You've probably caught wind of the mannequin challenge issued by the Virginin State Police going around. We have a great one to share with you done by the Michigan State Police. The impressive video goes on for about 2 and a half minutes. The inspiration behind it is taking a stand against hunger in our community. Their ongoing donation collection is featured throughout.
Watch the video at: https://www.facebook.com/MichiganStatePolice/videos/10154869432492216/.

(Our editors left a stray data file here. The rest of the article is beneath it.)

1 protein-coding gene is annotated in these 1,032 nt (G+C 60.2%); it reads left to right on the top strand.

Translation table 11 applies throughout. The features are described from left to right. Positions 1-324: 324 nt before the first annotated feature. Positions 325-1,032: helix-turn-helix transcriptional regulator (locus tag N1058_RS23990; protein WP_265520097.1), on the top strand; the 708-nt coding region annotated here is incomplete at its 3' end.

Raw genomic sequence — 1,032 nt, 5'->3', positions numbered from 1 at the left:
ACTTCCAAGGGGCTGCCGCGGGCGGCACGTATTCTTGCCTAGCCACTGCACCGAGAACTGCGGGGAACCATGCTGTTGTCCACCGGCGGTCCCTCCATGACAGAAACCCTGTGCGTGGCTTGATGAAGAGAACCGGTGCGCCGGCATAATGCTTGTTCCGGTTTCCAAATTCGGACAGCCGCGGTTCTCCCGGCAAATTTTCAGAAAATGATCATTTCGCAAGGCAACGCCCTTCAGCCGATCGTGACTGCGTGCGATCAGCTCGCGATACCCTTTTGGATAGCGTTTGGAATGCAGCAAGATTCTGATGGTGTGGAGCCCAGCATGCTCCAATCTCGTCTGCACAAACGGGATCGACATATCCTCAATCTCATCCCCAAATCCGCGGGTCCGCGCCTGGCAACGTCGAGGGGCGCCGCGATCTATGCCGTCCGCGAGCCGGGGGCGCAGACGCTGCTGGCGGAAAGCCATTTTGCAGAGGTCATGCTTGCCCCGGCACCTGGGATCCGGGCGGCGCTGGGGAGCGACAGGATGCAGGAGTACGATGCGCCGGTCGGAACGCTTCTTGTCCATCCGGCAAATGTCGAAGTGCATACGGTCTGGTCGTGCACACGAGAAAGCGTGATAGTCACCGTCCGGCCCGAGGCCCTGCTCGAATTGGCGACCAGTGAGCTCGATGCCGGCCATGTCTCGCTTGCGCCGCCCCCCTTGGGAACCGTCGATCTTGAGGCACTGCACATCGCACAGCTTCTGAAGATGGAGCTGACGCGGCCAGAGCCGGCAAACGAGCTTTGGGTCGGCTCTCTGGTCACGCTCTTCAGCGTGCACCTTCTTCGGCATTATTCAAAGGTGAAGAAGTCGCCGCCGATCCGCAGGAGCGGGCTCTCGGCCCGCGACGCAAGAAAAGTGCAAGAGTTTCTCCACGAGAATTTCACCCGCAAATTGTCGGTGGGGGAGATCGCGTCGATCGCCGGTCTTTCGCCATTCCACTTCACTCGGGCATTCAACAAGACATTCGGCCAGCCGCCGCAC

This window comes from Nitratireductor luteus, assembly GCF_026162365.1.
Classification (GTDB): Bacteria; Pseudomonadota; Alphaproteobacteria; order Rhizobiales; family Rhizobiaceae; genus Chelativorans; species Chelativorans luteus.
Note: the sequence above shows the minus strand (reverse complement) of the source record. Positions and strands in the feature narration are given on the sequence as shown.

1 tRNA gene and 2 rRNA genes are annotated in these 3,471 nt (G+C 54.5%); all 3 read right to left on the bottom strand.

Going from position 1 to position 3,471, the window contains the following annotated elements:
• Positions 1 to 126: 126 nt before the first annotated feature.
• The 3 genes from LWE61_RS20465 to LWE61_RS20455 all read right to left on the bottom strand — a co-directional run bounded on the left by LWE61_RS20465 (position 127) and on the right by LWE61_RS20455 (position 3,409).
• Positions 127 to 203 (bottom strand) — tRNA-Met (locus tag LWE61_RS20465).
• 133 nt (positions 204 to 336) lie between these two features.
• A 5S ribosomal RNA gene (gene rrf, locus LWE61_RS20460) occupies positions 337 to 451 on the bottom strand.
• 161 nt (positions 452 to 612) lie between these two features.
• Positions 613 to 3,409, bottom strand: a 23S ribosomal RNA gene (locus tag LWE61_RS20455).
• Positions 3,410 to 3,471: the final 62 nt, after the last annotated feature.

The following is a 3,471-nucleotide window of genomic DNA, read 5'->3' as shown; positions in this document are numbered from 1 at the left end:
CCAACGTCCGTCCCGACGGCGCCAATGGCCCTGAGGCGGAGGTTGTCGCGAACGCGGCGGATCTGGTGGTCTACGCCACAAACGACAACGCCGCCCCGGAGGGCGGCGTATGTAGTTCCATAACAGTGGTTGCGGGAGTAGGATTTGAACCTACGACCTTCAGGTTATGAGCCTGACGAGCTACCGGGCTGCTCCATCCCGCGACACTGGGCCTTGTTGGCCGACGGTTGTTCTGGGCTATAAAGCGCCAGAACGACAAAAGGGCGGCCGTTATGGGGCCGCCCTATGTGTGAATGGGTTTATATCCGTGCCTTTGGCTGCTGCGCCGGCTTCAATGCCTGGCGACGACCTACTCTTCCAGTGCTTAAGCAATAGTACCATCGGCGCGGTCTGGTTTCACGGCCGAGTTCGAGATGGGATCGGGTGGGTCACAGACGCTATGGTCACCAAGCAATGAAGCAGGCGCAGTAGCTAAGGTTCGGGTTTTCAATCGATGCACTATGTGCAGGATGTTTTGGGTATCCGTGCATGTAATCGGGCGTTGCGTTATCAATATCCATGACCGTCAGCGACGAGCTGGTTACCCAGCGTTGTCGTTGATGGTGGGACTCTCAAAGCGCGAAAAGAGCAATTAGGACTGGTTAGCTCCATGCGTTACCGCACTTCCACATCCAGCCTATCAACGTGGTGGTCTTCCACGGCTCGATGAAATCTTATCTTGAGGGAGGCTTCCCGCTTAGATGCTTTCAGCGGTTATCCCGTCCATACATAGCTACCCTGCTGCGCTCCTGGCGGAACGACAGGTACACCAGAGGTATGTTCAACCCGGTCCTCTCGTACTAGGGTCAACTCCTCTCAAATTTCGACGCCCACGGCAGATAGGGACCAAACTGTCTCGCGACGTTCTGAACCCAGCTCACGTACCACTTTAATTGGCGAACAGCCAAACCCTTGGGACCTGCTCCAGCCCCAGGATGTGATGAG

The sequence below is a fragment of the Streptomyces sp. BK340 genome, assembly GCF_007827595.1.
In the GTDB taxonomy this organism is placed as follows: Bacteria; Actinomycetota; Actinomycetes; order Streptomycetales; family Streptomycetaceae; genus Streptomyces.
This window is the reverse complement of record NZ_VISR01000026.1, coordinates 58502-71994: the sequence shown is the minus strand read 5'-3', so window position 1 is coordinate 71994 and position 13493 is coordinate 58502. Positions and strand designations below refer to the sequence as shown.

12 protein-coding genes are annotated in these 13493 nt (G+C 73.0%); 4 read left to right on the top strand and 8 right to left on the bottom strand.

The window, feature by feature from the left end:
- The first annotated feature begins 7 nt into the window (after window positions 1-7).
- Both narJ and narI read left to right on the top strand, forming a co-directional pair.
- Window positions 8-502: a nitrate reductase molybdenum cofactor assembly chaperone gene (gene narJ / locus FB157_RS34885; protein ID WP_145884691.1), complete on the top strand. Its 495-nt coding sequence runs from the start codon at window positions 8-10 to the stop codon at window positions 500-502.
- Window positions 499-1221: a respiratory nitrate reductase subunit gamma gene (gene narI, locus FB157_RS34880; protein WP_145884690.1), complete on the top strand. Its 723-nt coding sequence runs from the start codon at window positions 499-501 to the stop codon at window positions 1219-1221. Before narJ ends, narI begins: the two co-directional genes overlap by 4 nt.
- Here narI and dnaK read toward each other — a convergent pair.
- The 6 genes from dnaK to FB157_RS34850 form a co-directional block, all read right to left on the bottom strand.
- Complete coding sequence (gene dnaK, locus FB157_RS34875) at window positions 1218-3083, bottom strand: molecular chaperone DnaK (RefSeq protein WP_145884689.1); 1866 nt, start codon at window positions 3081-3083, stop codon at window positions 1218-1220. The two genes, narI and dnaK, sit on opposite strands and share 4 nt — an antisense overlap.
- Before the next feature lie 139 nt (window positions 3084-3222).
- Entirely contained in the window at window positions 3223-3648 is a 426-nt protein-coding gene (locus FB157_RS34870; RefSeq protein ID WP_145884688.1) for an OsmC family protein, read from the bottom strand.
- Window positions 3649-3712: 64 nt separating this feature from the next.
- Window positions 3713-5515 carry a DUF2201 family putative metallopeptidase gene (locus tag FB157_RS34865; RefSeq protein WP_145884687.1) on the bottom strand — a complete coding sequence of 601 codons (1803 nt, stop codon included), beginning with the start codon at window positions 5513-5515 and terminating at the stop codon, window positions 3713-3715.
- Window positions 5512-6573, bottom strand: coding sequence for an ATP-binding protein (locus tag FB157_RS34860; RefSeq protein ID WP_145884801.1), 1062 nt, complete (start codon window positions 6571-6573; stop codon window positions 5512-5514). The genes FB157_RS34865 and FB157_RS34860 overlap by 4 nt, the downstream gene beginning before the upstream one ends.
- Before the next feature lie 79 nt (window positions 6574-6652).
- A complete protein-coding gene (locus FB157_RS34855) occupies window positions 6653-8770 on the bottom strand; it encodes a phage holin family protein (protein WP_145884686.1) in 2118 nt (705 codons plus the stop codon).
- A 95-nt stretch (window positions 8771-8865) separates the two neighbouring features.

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The Georgia Department of Public Safety is participating in the 2016 Toys for Tots campaign. This is the eighth year state troopers and officers with Capitol Police and the Motor Carrier Compliance Division have joined the United States Marine Corps Reserve to collect toys for less fortunate children during the holiday season. Last year, the agency collected approximately 42,587 toys and $89,979 in monetary donations for Toys for Tots or similar charities. Collection boxes have been placed at DPS locations across the state. Donated toys should be new and unwrapped, and may be dropped off at Georgia State Patrol posts between the hours of 9 a.m. and 4 p.m. weekdays. Additional collection sites are in the lobby at the Georgia Department of Public Safety Headquarters at 959 East Confederate Avenue in Atlanta and the Capitol Police Services office at 180 Central Avenue near the Georgia State Capitol. All donations will stay in the county in which the donation was received, allowing donations to benefit children in the local community. “The Department is honored to continue our tradition of partnering with the Marine Corps and Toys for Tots," Colonel Mark McDonough, commissioner for the Georgia Department of Public Safety, said. "Helping children and families in need have a safe and happy holiday is just another way for us to give back to the community." Additionally, he said child safety seat checks are being incorporated into toy collection drives on certain days in the local communities. For a complete list of Georgia State Patrol posts and addresses, visit the Georgia Department of Public Safety website.